QUICK SEARCH
CATEGORIES
   Adventure
   All Shows
   Children
   Comedy
   Compilation
   Detective
   Drama
   Gossip
   Historical
   Holiday
   Music
   Mystery-Horror
   News
   Personality
   Quiz
   Rare
   Religious
   Sci Fi
   Serials
   Soap Operas
   South African
   Sports
   Westerns
   WWII
   On Sale
   Newest Additions
   Quick Order
BROWSE BY DECADE
   1910s
   1920s
   1930s
   1940s
   1950s
LISTENER FAVORITES
01.Sam Spade
02.Philip Marlowe
03.Have Gun Will Travel
04.Sherlock Holmes
05.Best of Suspense
06.Amos and Andy
07.I Love a Mystery
08.Gunsmoke
09.Johnny Dollar (Yours Truly Johnny Dollar)
10.Inner Sanctum Mysteries
SHOPPING CART
You have no items in your cart
Don Ostertag: Miss Fee the Dial-Changer
.
Old Time Radio Memory:
.
 

Growing up on a small farm, our one radio was the only source of outside entertainment available to me. I hurried with my chores so I could listen to "my programs" - Tom Mix, etc.. After supper, Mom controlled the dial (Dad worked nights in the packinghouse), and we listened to comedies like Fibber McGee, dramas like The First Nighter, and music like Your Hit Parade. Sometimes, when she was busy, I would lower the volume and find a crime show like Sam Spade, or a thriller like Suspense. A second radio would have been wonderful but was out of the question.

I went to the one-room schoolhouse across the field. Miss Fee, who lived on a farm with her four bachelor brothers, taught all eight grades as she had for years. She ruled with a stern scowl and a wood ruler.

One very cold early evening, she walked into our kitchen and announced she could not get her DeSoto started and was going to spend the night with us. And she added, that she hadn't eaten anything since breakfast. Mom, who also had Miss Fee as a teacher, would never had dared to offer any alternatives, and did everything that Miss Fee ordered, even letting her control the radio dial.

After that first night, the DeSoto seemed to fail every time the mercury dropped below zero, and we would have our very demanding guest. Mom told Dad that she didn't believe the "car won't start" story. "Those Fees are so tight with a buck," Mom explained, "It's her way of getting a good meal and a warm bed, having somebody else do the work." Dad just smiled. "And," Mom added, "She even has to listen to her radio programs! I go to listen to Kraft Music Hall. She turns on Sunset Valley Barn Dance!"

I saw an opening, "Well, if we had another radio…" Mom cut me off with her "Think-we're-made-of-money" look. Dad shook his head.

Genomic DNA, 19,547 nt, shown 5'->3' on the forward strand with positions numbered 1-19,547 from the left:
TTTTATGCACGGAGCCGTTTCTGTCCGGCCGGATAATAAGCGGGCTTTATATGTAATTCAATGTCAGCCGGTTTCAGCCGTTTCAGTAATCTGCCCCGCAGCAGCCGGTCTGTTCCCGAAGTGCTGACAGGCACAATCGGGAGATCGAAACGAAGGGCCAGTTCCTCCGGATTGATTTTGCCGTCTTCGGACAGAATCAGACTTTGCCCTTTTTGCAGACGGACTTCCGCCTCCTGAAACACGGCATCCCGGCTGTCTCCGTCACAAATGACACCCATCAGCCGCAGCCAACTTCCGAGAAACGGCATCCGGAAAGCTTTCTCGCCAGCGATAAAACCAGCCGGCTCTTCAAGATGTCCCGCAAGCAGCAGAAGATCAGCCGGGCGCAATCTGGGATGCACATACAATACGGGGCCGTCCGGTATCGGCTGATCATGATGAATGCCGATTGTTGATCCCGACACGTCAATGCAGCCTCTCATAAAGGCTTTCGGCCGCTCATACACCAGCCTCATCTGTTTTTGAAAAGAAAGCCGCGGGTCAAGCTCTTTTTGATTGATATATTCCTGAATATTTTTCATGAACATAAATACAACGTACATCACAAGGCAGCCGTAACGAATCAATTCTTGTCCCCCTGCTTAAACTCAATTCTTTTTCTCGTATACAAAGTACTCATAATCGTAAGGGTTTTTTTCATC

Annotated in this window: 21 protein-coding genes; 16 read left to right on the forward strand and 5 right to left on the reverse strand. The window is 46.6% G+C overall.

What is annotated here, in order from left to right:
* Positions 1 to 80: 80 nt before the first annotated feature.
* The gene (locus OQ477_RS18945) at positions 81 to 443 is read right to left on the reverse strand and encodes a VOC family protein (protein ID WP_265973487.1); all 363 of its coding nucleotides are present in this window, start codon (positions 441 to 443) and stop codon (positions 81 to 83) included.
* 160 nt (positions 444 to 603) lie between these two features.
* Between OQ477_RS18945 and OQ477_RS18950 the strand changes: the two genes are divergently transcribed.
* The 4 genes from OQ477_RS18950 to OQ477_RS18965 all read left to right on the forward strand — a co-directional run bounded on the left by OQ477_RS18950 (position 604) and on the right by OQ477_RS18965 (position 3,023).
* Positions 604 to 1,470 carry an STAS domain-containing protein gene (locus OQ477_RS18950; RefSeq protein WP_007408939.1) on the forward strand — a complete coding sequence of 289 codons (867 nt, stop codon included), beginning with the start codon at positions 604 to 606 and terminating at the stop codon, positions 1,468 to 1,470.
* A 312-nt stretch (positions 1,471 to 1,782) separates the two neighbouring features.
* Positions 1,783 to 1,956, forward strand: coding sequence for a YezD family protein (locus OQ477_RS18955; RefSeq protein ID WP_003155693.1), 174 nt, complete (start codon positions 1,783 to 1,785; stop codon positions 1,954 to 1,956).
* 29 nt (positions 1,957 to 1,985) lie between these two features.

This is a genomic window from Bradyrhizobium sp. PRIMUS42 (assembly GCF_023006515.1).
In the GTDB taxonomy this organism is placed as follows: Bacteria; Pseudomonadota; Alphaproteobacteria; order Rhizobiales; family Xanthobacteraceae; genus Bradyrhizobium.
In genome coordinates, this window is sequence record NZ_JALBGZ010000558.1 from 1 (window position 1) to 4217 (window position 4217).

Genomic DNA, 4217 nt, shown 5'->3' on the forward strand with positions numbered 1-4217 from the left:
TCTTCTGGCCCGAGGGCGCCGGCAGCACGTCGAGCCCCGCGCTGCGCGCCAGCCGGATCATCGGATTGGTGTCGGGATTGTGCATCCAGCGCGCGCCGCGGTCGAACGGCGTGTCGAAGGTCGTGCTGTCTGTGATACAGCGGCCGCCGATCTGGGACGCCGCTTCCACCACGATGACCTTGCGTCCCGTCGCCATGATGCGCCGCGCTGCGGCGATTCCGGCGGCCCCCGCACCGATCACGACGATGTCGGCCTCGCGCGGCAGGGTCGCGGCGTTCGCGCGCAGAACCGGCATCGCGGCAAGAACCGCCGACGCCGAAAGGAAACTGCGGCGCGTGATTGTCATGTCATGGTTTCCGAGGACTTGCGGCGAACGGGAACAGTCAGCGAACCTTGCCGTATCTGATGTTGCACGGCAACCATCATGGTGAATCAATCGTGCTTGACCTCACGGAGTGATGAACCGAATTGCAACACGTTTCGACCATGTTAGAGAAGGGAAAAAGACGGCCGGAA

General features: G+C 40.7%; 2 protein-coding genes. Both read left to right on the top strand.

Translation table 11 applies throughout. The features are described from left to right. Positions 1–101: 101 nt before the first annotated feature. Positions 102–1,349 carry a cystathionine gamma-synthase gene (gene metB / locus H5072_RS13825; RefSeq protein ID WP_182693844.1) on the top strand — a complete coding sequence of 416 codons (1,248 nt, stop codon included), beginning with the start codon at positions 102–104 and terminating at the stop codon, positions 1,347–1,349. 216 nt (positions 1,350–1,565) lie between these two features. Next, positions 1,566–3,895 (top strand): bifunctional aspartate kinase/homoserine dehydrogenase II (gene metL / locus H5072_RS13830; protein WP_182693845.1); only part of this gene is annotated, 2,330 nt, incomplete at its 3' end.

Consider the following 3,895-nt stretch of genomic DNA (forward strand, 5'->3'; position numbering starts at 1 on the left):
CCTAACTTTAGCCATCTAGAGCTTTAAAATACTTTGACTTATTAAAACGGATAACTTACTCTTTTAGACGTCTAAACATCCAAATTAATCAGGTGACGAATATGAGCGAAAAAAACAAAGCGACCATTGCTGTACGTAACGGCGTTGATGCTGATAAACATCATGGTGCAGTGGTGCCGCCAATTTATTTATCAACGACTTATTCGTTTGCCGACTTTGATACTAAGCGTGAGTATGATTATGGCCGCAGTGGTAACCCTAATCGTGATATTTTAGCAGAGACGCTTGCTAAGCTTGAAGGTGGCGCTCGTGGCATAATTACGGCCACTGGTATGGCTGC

Then one night, a Monday night, Miss Fee walked in. Everything went as usual except when eight o'clock came, time for Mom's one must-listen-to program, Lux Radio Theater. She had hurried with her work and was sitting in her favorite chair, her crochet materials in her lap, listening to the words, "Lux Presents Hollywood," her favorite hour of the week, when…Miss Fee turned the dial to Doctor I.Q.!..."I have a woman in the balcony, Doctor. And for three silver dollars…"

Mom stood up, and without a word, went to bed.

The very next payday we got our second radio. From then on, Mom could listen to Jack Benny and Bing Crosby, and I could solve crimes with Johnny Dollar and get goose bumps from the squeaking door of Inner Sanctum except when Miss Fee's DeSoto wouldn't start.

- Donald Ostertag, born 1938

 

 
.   .

.
Other Select Old Time Radio Memories  
.
 
Don Ostertag
Don Ostertag:
Miss.Fee the Dial-Switcher
Joel Pawley
Bob Corder:
Remembers Edward Joel Pawley
Karl Johnson
Karl Johnson:
Satellite radio converts
nonbeliever to OTR fan
.George Pedicini
Richard George Pedicini:
Remembering writing for Jack Benny!
.Marv Sandhop
Marv Sandhop:
Memories of being on the radio
John Hayes
John Hayes:
New Zealand Flood Radio!
.James Goff
James Goff:
Remembering Sci-fi Radio
.Wally Cwick
Wally Cwick:
Remembering Radio's Heros
FJ Edmonds
RJ Edmonds:
Remembering UK's 1950s Radio
.Don Hutchison
Don Hutchison:
Remembering The Hermit's Cave
.Harold Ellison
Harold Ellison:
Remembering 1940-50s New York Radio
.Jonathan Boswell
Jonathan Boswell:
Old Time Radio in Iraq
.Lee
Lee:
Remembering D-Day
Wayne Field
Wayne Field:
"I Remember Radio..."
Alex Stoffel
Alex Stoffel:
Decoder Ring and Sunday Memories
Joe Graziano
Joe Graziano:
Giving a Christmas Radio Present
Giovanni Iuliani
Giovanni Iuliani: Into the 1950s
and the Radio Lure of the Circus
Devon Wilkins
Devon Wilkins: Memories
from a Canadian Dairy Farm
Sam Dog
"Sam Dog":
Gramps 'n Me
   

 

 
.   .

Current Parse Time: 0.139 s with 24 queries (0.004837)